‘No pension, no career, no future’: Grim reality behind the scenes of British TV and film industry


In terms of glamour and escapism, it doesn’t get much bigger than the Baftas and, while this weekend, the great and the good from British cinema will be getting ready to party, further down the food chain for those working behind the scenes there’s little cause to celebrate.

New research conducted exclusively for Sky News by the broadcasting union BECTU paints a bleak picture of what life is really like for ordinary workers within the British TV and film industry.

Thousands got in touch to report a dire shortage of paid work, with many saying they’re stressed, some even suicidal, taking on mounting debts to keep afloat financially.

“I feel abandoned,” one respondent wrote. “I’ve dedicated my life to this career and overnight everything I’ve worked towards has fallen apart.”

Another explained: “The whole experience is making me realise the sheer fragility of the industry and the money we earn simply isn’t enough.”

“I have never known a more dire situation… there is zero work around,” wrote another.

While, certainly in film, there had been the assumption that after SAG-AFTRA strikes ended last autumn work would slowly start to resume at the start of this year, for many that simply hasn’t been the case.

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FILE PHOTO: SAG-AFTRA actors and Writers Guild of America (WGA) writers walk the picket line during their ongoing strike outside Walt Disney Studios in Burbank, California, U.S., August 22, 2023. REUTERS/Mario Anzuoni/File Photo
SAG-AFTRA members on strike in the US in August – the walkout lasted 118 days. Pic: Reuters

Last September – before the industrial action was over – 74% of BECTU union members said they were out of work.

Now, of the 4,160 people who responded to the Sky News/BECTU poll, it would seem little has changed with 68% writing to say that’s still the case.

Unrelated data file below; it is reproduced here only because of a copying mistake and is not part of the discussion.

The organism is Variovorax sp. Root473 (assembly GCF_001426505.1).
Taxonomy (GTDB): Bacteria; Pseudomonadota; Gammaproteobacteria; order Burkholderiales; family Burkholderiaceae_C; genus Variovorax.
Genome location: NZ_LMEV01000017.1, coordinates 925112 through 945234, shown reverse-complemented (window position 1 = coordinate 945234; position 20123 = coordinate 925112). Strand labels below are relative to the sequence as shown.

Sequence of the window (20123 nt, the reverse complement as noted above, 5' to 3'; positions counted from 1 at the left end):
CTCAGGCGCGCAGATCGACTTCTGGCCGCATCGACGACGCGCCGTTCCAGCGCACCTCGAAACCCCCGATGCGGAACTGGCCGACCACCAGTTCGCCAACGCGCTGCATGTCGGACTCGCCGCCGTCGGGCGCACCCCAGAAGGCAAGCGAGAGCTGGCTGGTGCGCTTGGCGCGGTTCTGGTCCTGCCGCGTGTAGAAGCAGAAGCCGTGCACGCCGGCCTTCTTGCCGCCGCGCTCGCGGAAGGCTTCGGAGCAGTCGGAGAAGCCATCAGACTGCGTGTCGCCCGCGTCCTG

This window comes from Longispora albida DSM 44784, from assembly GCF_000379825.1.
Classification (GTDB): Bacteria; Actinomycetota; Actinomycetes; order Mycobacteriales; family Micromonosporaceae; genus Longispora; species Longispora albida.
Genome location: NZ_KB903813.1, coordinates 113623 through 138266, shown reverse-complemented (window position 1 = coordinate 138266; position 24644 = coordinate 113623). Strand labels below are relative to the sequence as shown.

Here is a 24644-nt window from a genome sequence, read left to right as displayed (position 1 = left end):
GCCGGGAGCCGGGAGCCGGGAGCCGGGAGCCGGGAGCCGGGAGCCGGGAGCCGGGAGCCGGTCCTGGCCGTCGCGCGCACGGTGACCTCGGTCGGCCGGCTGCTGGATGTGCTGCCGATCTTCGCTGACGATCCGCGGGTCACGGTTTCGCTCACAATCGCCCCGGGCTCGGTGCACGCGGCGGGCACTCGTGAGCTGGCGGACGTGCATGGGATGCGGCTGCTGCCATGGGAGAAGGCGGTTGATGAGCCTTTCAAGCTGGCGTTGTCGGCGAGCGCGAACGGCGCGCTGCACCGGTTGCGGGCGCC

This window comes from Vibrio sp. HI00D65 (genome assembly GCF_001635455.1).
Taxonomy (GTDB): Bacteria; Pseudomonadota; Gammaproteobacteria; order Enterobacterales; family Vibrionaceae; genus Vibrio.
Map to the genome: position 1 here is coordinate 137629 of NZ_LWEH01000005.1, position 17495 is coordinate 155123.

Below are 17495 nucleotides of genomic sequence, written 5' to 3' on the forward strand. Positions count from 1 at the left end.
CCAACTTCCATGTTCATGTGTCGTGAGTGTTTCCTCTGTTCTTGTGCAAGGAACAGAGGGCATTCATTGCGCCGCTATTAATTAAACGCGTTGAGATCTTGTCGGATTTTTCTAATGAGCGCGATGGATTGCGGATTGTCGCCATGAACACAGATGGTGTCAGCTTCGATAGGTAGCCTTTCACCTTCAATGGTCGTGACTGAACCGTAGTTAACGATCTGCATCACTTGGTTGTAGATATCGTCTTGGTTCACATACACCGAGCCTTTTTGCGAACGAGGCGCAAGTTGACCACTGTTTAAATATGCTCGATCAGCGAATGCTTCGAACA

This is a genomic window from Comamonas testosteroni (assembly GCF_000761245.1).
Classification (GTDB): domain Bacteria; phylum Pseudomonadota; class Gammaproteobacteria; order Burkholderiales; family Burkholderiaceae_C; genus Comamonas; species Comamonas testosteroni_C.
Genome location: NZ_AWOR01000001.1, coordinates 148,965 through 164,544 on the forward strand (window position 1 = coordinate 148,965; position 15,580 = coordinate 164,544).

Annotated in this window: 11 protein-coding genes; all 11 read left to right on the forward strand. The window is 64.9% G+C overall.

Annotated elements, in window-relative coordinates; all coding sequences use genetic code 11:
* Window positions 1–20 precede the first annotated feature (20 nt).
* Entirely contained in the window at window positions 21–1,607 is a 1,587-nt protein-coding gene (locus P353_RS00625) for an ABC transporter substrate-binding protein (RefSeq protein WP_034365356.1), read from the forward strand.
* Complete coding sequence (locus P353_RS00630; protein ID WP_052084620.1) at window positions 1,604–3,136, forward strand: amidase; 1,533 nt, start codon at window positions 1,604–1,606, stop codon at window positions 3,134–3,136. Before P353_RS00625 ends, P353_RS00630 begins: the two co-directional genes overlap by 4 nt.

Those who are booking jobs wrote back to say their roles are changing, with many saying they’re now being overworked and asked to do more for less.

‘I had a breakdown on my last job’

We were told: “Positions… that are advertised seem to roll up about three or four jobs into one role – and the pay is linked to the most junior role.”

Another wrote to say: “Unauthorised overtime… is now the norm. I had a breakdown on my last job… the job before that, it was a common occurrence to see crew crying in the middle of the workshop.”

Thirty per cent reported having had no work at all in the past three months, while 34% have had less than a month’s worth of work since the US industrial action reached a settlement.

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Drill down into those figures for the past three months and freelancers who are black or Asian are less likely to have worked than their white colleagues (29% of white respondents had not worked at all, compared to 38% of respondents who are Asian and 32% of black respondents).

‘I’m at my wit’s end’

The precarious nature of working in UK production, for some, has become untenable.

This is summed up by one woman who said: “As an ethnic minority working mum… it’s all for nothing.

“I feel valueless and aggrieved that all those years of working crazy hours and lack of security is for nothing.”

Another wrote: “After this slowdown, there’ll be no more diversity, we’ll have gone back 20 years in terms of only the elite being able to afford to work in the industry.

“I’m at my wit’s end. I feel as though I may have to sell my house. My marriage is under strain as I can’t financially contribute.”